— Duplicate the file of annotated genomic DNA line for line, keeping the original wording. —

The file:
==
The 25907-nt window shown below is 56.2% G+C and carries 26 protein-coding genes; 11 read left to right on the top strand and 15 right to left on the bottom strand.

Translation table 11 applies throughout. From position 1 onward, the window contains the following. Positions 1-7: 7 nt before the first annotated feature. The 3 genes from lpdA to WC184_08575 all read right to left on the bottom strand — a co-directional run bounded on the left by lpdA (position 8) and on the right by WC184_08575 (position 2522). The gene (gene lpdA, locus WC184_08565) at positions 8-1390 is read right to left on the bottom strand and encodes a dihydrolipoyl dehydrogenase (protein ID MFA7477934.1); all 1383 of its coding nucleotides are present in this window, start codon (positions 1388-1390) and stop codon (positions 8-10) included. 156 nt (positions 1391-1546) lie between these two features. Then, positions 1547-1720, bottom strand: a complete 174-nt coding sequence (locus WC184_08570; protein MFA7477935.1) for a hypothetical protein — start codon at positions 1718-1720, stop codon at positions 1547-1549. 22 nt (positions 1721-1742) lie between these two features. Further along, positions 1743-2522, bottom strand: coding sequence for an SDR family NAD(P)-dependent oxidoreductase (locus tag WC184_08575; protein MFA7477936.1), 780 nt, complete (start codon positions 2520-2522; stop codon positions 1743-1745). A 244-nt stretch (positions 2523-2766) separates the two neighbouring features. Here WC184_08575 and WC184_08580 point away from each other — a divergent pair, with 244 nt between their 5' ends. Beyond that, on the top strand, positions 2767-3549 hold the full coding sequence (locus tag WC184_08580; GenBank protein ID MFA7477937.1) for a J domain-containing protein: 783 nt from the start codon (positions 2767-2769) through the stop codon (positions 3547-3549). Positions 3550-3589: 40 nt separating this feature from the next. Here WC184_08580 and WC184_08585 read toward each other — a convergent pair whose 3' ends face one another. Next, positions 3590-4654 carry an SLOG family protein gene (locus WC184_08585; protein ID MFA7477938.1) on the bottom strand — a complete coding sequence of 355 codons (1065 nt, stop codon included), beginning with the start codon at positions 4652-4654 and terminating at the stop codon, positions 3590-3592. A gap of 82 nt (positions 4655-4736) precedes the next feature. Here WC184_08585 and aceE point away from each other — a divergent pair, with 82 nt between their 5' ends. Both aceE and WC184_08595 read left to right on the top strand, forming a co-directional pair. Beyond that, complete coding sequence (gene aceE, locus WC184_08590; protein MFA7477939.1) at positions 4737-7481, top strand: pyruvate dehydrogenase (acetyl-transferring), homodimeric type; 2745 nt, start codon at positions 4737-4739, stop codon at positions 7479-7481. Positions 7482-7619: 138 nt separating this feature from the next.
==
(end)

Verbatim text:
The 25907-nt window shown below is 56.2% G+C and carries 26 protein-coding genes; 11 read left to right on the top strand and 15 right to left on the bottom strand.

Translation table 11 applies throughout. From position 1 onward, the window contains the following. Positions 1-7: 7 nt before the first annotated feature. The 3 genes from lpdA to WC184_08575 all read right to left on the bottom strand — a co-directional run bounded on the left by lpdA (position 8) and on the right by WC184_08575 (position 2522). The gene (gene lpdA, locus WC184_08565) at positions 8-1390 is read right to left on the bottom strand and encodes a dihydrolipoyl dehydrogenase (protein ID MFA7477934.1); all 1383 of its coding nucleotides are present in this window, start codon (positions 1388-1390) and stop codon (positions 8-10) included. 156 nt (positions 1391-1546) lie between these two features. Then, positions 1547-1720, bottom strand: a complete 174-nt coding sequence (locus WC184_08570; protein MFA7477935.1) for a hypothetical protein — start codon at positions 1718-1720, stop codon at positions 1547-1549. 22 nt (positions 1721-1742) lie between these two features. Further along, positions 1743-2522, bottom strand: coding sequence for an SDR family NAD(P)-dependent oxidoreductase (locus tag WC184_08575; protein MFA7477936.1), 780 nt, complete (start codon positions 2520-2522; stop codon positions 1743-1745). A 244-nt stretch (positions 2523-2766) separates the two neighbouring features. Here WC184_08575 and WC184_08580 point away from each other — a divergent pair, with 244 nt between their 5' ends. Beyond that, on the top strand, positions 2767-3549 hold the full coding sequence (locus tag WC184_08580; GenBank protein ID MFA7477937.1) for a J domain-containing protein: 783 nt from the start codon (positions 2767-2769) through the stop codon (positions 3547-3549). Positions 3550-3589: 40 nt separating this feature from the next. Here WC184_08580 and WC184_08585 read toward each other — a convergent pair whose 3' ends face one another. Next, positions 3590-4654 carry an SLOG family protein gene (locus WC184_08585; protein ID MFA7477938.1) on the bottom strand — a complete coding sequence of 355 codons (1065 nt, stop codon included), beginning with the start codon at positions 4652-4654 and terminating at the stop codon, positions 3590-3592. A gap of 82 nt (positions 4655-4736) precedes the next feature. Here WC184_08585 and aceE point away from each other — a divergent pair, with 82 nt between their 5' ends. Both aceE and WC184_08595 read left to right on the top strand, forming a co-directional pair. Beyond that, complete coding sequence (gene aceE, locus WC184_08590; protein MFA7477939.1) at positions 4737-7481, top strand: pyruvate dehydrogenase (acetyl-transferring), homodimeric type; 2745 nt, start codon at positions 4737-4739, stop codon at positions 7479-7481. Positions 7482-7619: 138 nt separating this feature from the next.